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When you tell your friends that your book is coming out “next year,” they invariable reply, “Haven’t you already written the thing? Why does it take so long?” Well, it’s like this: imagine you’ve written an important letter, and you know you’re going to make 100 photocopies. You’d edit the crap out of that thing before you pushed the “start” button on that copier, wouldn’t you? And maybe ask a smarter, better-read friend read through it a few times? Well, multiply that times 352 or so pages and many more thousands of copies and you begin to understand why it takes so long. Aside from the creative editing process, which is about making the characters stronger and the story better, you’ve got copy edits and line edits and first pass pages and galley pages and second pass pages. And probably more pages I’m not even aware of yet. So when my friends ask, “Is this the last round of edits?” my answer this this: I’ll know the edits are done when I hold the hardback first edition in my hands. But, as you may have guessed, I’m a huge word geek–so I actually ENJOY proofreading. And it was pretty amazing to go through my first pass pages while looking out on a view of the Empire State Building.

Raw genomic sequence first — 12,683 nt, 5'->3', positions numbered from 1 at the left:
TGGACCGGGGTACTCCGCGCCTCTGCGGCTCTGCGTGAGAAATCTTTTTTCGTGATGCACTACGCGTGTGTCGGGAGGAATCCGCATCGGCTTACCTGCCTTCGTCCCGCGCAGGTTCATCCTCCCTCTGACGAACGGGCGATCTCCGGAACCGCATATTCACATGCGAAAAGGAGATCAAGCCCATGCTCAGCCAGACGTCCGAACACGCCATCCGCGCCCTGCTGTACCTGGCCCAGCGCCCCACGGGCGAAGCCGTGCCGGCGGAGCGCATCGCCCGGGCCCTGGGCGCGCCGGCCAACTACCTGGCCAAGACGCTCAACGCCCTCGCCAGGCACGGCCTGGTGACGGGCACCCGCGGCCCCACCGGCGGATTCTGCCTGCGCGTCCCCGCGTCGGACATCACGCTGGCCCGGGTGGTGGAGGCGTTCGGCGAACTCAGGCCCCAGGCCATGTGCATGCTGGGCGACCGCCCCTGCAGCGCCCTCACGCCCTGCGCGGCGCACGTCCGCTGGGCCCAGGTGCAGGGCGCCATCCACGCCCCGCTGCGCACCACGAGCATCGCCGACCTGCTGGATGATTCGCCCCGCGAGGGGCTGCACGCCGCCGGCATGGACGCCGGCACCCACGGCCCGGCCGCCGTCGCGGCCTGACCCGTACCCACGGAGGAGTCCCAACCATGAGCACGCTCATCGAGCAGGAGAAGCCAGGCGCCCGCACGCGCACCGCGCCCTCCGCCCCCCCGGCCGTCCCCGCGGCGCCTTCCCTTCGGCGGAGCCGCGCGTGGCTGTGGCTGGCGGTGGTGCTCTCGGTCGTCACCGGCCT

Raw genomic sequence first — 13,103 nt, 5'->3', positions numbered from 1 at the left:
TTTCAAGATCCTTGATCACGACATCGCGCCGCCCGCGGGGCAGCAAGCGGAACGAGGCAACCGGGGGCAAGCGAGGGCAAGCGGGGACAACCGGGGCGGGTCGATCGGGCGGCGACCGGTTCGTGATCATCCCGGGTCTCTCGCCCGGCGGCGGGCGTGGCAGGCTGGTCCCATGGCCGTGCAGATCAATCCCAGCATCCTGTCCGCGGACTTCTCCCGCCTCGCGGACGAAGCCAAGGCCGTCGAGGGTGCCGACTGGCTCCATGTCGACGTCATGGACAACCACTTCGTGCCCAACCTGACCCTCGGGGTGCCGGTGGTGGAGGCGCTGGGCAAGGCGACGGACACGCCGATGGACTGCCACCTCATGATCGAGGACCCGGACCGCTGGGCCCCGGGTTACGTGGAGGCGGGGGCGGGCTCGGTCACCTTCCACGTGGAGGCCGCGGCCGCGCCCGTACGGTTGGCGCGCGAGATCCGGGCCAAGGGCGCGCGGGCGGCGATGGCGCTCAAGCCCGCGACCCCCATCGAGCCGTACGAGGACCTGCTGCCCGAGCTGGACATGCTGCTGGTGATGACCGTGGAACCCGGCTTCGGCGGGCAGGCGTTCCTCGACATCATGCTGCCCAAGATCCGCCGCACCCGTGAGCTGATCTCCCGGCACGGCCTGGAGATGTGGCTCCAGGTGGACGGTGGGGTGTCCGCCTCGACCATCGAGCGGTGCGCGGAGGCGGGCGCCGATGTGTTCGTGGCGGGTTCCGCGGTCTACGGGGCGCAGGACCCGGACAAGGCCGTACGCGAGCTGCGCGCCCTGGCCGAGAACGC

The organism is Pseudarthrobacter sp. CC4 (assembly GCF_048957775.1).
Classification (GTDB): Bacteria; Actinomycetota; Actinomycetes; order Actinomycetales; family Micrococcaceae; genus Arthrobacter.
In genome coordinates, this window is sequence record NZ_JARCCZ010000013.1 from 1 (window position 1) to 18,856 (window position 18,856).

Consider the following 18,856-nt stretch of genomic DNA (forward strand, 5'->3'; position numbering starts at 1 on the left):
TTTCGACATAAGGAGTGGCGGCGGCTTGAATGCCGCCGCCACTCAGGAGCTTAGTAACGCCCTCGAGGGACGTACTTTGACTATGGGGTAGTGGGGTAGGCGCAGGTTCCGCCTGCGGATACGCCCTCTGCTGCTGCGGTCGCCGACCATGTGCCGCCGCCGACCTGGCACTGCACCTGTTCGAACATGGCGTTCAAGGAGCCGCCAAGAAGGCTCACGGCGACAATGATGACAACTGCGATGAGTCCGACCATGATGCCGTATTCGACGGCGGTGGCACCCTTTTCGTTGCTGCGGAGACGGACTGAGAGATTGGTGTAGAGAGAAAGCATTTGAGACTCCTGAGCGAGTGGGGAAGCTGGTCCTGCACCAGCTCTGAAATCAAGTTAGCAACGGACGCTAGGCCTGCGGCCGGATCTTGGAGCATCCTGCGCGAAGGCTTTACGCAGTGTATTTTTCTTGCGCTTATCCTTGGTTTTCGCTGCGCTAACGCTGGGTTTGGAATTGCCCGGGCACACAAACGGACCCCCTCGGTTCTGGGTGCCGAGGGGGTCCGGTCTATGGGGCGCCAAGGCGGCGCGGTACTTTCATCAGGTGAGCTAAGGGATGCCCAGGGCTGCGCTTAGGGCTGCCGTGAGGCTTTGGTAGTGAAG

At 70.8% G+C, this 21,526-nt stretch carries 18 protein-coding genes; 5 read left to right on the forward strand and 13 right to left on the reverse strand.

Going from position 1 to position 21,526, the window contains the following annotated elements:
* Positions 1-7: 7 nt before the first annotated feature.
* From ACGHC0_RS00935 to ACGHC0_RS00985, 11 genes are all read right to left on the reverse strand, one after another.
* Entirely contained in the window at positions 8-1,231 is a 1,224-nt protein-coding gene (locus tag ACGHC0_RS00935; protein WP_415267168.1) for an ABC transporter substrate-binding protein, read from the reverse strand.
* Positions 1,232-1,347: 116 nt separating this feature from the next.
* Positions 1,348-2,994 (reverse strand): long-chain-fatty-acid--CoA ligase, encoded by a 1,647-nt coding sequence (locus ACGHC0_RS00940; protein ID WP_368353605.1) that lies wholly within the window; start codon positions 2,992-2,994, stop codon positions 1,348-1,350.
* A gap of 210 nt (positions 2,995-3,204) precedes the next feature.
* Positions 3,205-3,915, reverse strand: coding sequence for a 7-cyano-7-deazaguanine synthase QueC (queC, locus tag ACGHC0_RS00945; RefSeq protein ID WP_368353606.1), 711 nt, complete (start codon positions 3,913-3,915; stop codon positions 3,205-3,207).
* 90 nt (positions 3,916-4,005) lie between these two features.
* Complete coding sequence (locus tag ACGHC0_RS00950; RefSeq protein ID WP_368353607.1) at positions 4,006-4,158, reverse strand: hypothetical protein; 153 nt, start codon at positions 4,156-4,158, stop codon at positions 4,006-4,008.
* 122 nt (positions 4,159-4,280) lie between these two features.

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I’m not sure what any of this means, but apparently I did something very, very wrong on this page.

Though my host cats, Mila and Watson, did their best to keep me on deadline (Mila was really riding my back), I still missed my cats, Knack and Dottie [AKA Feline Editor.] But I did get to FaceTime with the beasts back home. Because, you know, that’s totally normal. (My dog, Zeppelin, refused to sign a release, so I couldn’t show her photo here.)